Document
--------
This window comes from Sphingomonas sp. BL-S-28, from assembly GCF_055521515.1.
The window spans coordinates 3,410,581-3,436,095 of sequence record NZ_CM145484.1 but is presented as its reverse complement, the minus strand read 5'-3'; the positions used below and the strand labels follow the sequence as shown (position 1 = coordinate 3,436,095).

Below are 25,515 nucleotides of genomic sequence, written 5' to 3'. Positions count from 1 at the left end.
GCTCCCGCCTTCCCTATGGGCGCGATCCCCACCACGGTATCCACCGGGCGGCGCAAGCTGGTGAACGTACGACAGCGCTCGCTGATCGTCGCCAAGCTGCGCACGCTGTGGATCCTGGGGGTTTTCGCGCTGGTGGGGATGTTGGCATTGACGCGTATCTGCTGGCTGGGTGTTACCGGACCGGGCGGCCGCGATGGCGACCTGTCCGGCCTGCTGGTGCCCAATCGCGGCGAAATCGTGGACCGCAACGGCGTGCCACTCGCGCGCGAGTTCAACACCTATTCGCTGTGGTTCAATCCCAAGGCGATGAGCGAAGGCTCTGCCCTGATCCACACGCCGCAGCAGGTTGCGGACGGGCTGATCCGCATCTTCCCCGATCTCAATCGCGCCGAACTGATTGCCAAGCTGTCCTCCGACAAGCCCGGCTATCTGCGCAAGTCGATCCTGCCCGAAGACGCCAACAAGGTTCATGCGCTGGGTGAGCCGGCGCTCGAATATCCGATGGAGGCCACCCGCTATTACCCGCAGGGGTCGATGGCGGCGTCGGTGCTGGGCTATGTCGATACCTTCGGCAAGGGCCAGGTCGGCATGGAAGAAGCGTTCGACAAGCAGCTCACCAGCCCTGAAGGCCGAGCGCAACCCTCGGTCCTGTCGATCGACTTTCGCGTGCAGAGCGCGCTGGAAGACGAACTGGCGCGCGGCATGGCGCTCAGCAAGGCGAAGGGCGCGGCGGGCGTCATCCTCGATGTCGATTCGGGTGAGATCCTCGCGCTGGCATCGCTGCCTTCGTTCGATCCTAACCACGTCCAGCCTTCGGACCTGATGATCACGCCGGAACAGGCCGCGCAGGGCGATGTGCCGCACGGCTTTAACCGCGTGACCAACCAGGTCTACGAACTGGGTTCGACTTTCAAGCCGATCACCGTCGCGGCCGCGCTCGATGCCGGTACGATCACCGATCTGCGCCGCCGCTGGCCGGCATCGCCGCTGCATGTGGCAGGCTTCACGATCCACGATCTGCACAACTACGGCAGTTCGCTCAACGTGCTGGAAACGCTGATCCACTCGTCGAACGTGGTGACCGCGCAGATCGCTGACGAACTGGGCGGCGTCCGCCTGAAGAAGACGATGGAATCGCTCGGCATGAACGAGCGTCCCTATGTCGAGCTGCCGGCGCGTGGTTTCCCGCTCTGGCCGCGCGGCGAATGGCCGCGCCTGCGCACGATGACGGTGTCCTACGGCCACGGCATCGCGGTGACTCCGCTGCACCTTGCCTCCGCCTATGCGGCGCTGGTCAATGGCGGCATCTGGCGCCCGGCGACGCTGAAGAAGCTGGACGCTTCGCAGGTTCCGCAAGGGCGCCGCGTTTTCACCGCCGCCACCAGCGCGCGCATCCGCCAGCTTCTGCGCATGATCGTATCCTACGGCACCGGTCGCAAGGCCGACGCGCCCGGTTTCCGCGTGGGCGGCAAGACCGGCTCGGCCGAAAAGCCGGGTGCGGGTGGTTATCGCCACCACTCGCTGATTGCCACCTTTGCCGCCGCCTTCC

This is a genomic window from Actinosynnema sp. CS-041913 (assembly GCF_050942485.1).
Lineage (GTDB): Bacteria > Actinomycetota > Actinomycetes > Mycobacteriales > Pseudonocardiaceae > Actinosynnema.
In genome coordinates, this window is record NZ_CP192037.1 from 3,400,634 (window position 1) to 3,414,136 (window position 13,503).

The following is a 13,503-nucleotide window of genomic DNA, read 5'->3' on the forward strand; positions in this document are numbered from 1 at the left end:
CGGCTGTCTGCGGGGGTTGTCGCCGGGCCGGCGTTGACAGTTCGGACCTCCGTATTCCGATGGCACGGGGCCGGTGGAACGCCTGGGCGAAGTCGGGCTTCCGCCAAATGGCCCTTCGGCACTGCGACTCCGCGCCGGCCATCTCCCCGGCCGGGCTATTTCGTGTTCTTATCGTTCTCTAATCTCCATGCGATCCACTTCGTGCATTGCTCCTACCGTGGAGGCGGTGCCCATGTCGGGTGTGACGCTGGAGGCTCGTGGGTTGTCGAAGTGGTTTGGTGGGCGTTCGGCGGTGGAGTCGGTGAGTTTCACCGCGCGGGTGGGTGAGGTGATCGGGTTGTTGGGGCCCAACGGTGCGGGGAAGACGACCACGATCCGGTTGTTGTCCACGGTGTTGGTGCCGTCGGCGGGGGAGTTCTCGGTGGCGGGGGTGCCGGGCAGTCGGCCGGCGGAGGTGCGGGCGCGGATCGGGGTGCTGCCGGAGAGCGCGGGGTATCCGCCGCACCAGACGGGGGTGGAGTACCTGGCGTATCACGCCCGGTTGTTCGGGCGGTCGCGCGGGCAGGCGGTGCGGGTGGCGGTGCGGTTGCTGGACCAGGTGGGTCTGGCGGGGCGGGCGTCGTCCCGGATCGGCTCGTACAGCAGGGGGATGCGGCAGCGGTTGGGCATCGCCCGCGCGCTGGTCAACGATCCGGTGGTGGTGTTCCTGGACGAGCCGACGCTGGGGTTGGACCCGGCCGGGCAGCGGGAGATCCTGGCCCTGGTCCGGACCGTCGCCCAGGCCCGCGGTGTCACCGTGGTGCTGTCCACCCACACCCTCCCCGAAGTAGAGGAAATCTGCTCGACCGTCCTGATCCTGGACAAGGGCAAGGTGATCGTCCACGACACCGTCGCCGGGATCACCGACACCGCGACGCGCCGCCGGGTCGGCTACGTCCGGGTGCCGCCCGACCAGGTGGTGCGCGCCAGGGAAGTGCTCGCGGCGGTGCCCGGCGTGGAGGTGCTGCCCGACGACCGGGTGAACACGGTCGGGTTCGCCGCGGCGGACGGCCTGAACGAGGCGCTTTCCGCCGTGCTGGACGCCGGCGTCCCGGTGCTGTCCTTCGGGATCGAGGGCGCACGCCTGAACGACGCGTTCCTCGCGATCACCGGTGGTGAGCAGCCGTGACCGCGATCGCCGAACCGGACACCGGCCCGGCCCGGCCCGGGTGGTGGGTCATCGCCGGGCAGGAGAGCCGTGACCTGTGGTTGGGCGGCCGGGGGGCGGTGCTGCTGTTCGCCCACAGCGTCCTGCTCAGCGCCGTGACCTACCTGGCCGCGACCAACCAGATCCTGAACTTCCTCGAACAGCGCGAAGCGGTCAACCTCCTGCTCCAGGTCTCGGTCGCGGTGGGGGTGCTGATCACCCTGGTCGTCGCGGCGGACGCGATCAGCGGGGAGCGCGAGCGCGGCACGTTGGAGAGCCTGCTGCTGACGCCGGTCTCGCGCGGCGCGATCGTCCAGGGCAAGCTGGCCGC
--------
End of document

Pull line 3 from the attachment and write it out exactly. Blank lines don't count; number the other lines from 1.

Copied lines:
Below are 25,515 nucleotides of genomic sequence, written 5' to 3'. Positions count from 1 at the left end.